Article by Kelly French
If you work in the forest products industry or are a forest landowner or recreationist, odds are you have seen your fair share of white-tailed deer while spending time in the woods. There is a very large population of these deer in Maine and throughout the Northeastern United States – and their presence poses many threats to forest communities. One of the most significant and detrimental impacts of white-tailed deer is the effect of deer browse on understory vegetation and tree regeneration in Maine’s forests. As such, many landowners and forest managers are seeking efficient ways to reduce deer browse impacts on their lands.
Since red oak is a preferred food source for white-tailed deer, successfully regenerating red oak can be challenging when facing increased browse pressure from growing deer populations. Furthermore, climate change is driving shifts in suitable habitats for North American tree species, which may lead to increased competition for red oak seedlings from a variety of other species in the understory. As such, it is important to mitigate stress for seedlings whenever possible to encourage the recruitment of mature oak trees into the forest. To help inform potential mitigation strategies, over the last year, we studied the efficacy of large-scale fenced deer exclosures and a sheep-fat-based deer repellent called Trico* at reducing deer browse of red oak seedlings at the Holt Research Forest.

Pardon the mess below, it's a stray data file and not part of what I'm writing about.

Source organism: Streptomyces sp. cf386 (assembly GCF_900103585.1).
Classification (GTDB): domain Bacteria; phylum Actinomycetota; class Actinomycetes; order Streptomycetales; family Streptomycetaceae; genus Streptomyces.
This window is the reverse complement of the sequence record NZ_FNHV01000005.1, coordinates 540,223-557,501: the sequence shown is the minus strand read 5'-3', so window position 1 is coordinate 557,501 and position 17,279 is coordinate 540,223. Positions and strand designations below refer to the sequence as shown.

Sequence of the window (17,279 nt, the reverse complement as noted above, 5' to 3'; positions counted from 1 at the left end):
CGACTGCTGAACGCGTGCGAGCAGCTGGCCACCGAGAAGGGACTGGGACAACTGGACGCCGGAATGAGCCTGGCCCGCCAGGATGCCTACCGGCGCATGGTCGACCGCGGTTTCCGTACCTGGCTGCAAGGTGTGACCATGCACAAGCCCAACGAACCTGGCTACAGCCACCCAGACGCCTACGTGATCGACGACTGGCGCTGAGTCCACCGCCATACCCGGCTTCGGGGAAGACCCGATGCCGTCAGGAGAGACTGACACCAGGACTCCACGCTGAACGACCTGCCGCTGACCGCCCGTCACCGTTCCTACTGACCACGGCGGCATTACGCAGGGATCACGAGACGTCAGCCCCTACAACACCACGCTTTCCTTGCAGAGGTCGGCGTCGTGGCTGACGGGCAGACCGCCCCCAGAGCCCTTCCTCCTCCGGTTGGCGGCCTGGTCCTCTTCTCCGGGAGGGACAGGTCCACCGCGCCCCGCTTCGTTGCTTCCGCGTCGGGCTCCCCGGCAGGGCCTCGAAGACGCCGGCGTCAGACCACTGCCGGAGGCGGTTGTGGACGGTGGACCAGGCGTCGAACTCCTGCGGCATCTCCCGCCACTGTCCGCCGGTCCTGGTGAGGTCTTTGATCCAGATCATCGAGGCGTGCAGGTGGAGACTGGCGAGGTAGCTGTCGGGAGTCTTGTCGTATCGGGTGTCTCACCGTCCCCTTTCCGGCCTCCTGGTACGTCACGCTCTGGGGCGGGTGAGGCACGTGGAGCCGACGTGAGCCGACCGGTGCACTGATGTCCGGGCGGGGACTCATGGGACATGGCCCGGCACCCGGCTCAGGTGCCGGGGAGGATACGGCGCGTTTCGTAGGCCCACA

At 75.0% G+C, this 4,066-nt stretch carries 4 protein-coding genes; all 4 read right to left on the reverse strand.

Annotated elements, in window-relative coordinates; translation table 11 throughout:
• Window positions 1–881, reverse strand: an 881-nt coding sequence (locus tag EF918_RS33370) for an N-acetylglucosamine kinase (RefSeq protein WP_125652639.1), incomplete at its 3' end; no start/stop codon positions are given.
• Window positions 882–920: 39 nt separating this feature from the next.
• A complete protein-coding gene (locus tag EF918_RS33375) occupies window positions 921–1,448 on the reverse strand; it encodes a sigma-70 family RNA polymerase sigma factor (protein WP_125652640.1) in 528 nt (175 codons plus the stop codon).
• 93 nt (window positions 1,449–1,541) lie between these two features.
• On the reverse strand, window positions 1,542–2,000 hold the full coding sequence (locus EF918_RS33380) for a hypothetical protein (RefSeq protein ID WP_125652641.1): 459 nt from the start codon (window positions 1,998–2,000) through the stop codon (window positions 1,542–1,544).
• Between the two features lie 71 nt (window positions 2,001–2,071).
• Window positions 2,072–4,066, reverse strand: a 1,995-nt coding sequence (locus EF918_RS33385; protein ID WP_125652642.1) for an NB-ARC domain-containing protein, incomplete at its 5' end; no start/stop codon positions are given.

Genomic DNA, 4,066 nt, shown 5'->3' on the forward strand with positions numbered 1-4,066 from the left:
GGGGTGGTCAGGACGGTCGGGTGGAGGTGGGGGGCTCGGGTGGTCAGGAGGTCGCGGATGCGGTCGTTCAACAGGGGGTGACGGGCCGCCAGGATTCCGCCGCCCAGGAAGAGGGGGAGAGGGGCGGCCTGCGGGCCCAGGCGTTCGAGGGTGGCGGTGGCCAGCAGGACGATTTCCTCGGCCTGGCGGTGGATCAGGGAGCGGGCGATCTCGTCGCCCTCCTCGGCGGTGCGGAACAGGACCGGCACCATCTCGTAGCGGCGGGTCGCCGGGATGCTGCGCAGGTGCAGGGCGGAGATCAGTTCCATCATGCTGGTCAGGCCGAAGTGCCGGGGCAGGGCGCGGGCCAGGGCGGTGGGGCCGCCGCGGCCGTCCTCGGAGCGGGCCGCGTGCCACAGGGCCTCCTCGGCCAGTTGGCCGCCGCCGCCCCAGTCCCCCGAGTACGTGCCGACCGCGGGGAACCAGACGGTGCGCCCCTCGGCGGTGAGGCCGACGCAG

Pictures from left to right: fenced deer exclosures, transplanted red oak seedlings marked with pin flags for experimentation, Trico-sprayed red oak seedling in the Fall of 2021.
After transplanting 240 red oak seedlings to plots within HRF in 2021, we observed and measured them until the end of the summer in 2022 to quantify how well the deer browse-repellent Trico and the exclosures worked at reducing browse effects. We found that Trico was the most effective treatment – with only around 16% of seedlings showing browse by the end of the experiment, compared to control seedlings (which had no treatment) at 38.1% and seedlings grown in the fenced exclosure at 24.2%. While, in theory, fenced exclosures should prevent high rates of browse, we found they are easily damaged due to falling trees and debris, which can allow white-tailed deer in, along with other herbivorous wildlife.
Deer management is a complex ecological challenge that may require various interactive solutions in the face of changing climates and shifting tree habitats. If you want to learn more about Trico as a potential strategy for your property, please visit https://trico-repellent.com.